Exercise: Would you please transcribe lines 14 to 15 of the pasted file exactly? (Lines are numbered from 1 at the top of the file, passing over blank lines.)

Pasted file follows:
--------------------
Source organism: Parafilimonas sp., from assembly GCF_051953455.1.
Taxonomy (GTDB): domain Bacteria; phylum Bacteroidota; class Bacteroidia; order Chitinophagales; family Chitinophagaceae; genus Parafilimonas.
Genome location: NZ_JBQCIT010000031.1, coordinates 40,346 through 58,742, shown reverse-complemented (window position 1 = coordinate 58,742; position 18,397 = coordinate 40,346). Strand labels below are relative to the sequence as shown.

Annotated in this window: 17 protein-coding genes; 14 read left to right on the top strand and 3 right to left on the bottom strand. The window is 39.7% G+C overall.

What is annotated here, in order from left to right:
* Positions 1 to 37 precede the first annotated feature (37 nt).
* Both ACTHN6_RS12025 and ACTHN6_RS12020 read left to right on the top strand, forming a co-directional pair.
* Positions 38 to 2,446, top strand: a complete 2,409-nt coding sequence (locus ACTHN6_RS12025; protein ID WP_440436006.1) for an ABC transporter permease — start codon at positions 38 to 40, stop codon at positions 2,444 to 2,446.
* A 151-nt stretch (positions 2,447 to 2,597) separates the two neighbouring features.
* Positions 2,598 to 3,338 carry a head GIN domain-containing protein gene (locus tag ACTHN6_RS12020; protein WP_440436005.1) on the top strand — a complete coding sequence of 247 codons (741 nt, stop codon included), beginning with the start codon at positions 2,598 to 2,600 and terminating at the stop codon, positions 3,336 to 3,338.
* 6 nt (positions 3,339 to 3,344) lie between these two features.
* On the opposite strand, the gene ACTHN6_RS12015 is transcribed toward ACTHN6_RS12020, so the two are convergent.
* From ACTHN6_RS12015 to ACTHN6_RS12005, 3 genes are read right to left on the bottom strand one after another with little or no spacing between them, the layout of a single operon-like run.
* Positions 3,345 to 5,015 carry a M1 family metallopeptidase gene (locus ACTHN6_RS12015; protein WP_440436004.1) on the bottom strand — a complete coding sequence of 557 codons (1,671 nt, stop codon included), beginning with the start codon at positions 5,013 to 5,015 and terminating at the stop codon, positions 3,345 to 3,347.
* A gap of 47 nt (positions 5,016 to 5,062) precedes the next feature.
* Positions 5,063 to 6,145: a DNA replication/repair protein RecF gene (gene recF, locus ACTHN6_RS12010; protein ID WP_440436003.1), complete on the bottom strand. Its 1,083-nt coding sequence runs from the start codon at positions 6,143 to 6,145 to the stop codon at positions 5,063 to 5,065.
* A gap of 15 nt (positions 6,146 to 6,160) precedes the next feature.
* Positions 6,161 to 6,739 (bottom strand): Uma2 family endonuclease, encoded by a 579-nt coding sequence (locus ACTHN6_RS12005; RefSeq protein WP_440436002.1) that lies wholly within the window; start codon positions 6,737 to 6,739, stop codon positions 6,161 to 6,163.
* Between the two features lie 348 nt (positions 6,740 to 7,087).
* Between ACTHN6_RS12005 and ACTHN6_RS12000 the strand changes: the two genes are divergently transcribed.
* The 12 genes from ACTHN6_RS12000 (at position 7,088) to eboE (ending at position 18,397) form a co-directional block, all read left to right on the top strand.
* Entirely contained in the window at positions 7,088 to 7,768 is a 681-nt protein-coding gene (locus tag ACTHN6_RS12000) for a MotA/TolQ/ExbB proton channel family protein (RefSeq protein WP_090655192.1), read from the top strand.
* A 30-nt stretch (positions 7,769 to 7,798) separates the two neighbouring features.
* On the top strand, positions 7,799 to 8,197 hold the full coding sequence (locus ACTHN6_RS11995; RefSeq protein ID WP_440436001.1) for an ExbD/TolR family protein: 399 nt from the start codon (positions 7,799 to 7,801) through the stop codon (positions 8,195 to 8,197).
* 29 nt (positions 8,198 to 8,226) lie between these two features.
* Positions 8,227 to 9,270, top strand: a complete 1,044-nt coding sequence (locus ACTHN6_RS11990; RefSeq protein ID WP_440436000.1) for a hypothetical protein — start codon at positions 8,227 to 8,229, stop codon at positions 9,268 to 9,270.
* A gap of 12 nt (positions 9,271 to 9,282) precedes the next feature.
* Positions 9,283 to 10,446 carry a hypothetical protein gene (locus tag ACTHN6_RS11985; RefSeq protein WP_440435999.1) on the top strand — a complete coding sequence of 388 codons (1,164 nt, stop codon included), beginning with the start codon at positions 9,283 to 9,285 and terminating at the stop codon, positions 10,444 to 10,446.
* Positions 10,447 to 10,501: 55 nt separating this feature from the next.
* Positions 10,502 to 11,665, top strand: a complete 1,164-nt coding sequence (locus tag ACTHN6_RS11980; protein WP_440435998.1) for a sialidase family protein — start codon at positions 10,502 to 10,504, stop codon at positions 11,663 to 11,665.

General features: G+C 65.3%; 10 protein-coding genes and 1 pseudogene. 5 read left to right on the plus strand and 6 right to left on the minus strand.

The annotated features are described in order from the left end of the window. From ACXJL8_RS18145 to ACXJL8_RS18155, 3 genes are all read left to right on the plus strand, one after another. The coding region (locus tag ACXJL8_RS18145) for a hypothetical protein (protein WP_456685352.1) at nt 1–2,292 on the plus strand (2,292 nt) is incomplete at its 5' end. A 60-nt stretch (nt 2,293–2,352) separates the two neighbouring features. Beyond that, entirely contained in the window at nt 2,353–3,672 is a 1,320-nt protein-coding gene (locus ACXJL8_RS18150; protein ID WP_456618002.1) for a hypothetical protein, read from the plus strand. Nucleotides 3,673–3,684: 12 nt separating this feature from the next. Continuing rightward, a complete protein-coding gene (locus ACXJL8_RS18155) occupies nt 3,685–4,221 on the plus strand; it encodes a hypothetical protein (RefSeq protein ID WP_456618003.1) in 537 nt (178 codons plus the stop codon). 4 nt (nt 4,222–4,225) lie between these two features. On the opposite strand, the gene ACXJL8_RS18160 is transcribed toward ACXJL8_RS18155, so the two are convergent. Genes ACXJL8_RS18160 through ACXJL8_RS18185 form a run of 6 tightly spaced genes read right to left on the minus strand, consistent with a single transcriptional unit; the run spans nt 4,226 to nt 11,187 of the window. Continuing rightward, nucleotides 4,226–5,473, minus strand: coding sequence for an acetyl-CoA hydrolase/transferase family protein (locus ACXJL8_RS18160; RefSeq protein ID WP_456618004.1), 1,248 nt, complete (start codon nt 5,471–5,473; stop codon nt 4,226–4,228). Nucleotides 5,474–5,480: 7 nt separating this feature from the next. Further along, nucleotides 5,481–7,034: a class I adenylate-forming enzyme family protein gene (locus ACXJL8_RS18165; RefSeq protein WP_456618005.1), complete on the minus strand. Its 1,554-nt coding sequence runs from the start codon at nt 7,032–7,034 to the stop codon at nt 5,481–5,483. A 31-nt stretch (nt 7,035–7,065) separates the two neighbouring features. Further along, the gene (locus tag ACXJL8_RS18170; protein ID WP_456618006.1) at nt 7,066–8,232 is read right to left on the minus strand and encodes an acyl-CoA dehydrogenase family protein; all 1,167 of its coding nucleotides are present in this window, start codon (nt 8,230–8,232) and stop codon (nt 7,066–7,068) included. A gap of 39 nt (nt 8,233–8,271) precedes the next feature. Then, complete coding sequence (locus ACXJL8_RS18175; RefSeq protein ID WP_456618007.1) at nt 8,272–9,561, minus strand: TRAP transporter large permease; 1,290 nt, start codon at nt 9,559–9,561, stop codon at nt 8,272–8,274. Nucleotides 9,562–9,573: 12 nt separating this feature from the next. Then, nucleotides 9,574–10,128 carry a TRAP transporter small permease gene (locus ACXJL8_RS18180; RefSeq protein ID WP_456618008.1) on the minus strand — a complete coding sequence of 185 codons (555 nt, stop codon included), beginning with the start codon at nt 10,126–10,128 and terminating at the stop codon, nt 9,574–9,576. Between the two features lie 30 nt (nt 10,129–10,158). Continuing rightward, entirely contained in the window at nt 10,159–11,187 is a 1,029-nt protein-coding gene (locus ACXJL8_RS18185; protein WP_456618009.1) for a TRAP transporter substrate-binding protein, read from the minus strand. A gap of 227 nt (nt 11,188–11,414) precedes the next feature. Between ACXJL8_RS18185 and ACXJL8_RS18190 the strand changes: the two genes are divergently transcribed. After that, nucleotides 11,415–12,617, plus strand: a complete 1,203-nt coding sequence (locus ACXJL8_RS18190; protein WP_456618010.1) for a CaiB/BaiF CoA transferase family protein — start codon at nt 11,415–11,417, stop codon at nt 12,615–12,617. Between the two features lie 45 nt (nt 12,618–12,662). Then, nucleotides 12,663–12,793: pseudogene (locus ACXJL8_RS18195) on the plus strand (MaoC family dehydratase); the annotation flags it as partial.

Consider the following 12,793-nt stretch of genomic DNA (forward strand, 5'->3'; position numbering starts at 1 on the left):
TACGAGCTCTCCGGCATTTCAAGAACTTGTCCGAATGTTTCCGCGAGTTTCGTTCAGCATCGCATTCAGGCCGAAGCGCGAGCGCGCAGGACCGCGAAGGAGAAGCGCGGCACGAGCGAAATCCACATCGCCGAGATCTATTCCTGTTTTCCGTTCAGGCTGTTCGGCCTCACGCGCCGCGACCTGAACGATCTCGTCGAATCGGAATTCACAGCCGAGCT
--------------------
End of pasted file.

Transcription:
* Positions 3,345 to 5,015 carry a M1 family metallopeptidase gene (locus ACTHN6_RS12015; protein WP_440436004.1) on the bottom strand — a complete coding sequence of 557 codons (1,671 nt, stop codon included), beginning with the start codon at positions 5,013 to 5,015 and terminating at the stop codon, positions 3,345 to 3,347.
* A gap of 47 nt (positions 5,016 to 5,062) precedes the next feature.